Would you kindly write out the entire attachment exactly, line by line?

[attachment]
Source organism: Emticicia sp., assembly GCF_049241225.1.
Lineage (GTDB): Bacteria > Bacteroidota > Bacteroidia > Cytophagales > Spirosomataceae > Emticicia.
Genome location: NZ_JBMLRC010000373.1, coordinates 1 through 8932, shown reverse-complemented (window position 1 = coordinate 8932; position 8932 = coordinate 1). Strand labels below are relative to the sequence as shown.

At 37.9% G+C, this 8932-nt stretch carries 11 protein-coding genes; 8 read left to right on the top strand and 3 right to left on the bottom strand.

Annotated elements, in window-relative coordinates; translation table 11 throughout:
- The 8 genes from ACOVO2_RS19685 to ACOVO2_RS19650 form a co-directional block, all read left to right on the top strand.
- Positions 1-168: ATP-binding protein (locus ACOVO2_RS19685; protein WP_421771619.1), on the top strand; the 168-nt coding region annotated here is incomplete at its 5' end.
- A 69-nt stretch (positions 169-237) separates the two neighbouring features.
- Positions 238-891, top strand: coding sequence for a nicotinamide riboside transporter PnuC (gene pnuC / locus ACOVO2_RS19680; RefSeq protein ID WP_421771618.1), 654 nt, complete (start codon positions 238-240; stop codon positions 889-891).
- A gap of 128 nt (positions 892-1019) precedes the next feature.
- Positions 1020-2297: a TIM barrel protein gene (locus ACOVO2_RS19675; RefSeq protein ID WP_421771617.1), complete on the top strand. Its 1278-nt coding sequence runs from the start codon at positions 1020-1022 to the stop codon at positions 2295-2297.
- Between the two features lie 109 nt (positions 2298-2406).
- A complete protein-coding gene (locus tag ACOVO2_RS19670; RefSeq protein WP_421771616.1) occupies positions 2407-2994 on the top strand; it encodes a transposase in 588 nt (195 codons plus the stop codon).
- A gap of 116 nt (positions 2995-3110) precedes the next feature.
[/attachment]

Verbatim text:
Source organism: Emticicia sp., assembly GCF_049241225.1.
Lineage (GTDB): Bacteria > Bacteroidota > Bacteroidia > Cytophagales > Spirosomataceae > Emticicia.
Genome location: NZ_JBMLRC010000373.1, coordinates 1 through 8932, shown reverse-complemented (window position 1 = coordinate 8932; position 8932 = coordinate 1). Strand labels below are relative to the sequence as shown.

At 37.9% G+C, this 8932-nt stretch carries 11 protein-coding genes; 8 read left to right on the top strand and 3 right to left on the bottom strand.

Annotated elements, in window-relative coordinates; translation table 11 throughout:
- The 8 genes from ACOVO2_RS19685 to ACOVO2_RS19650 form a co-directional block, all read left to right on the top strand.
- Positions 1-168: ATP-binding protein (locus ACOVO2_RS19685; protein WP_421771619.1), on the top strand; the 168-nt coding region annotated here is incomplete at its 5' end.
- A 69-nt stretch (positions 169-237) separates the two neighbouring features.
- Positions 238-891, top strand: coding sequence for a nicotinamide riboside transporter PnuC (gene pnuC / locus ACOVO2_RS19680; RefSeq protein ID WP_421771618.1), 654 nt, complete (start codon positions 238-240; stop codon positions 889-891).
- A gap of 128 nt (positions 892-1019) precedes the next feature.
- Positions 1020-2297: a TIM barrel protein gene (locus ACOVO2_RS19675; RefSeq protein ID WP_421771617.1), complete on the top strand. Its 1278-nt coding sequence runs from the start codon at positions 1020-1022 to the stop codon at positions 2295-2297.
- Between the two features lie 109 nt (positions 2298-2406).
- A complete protein-coding gene (locus tag ACOVO2_RS19670; RefSeq protein WP_421771616.1) occupies positions 2407-2994 on the top strand; it encodes a transposase in 588 nt (195 codons plus the stop codon).
- A gap of 116 nt (positions 2995-3110) precedes the next feature.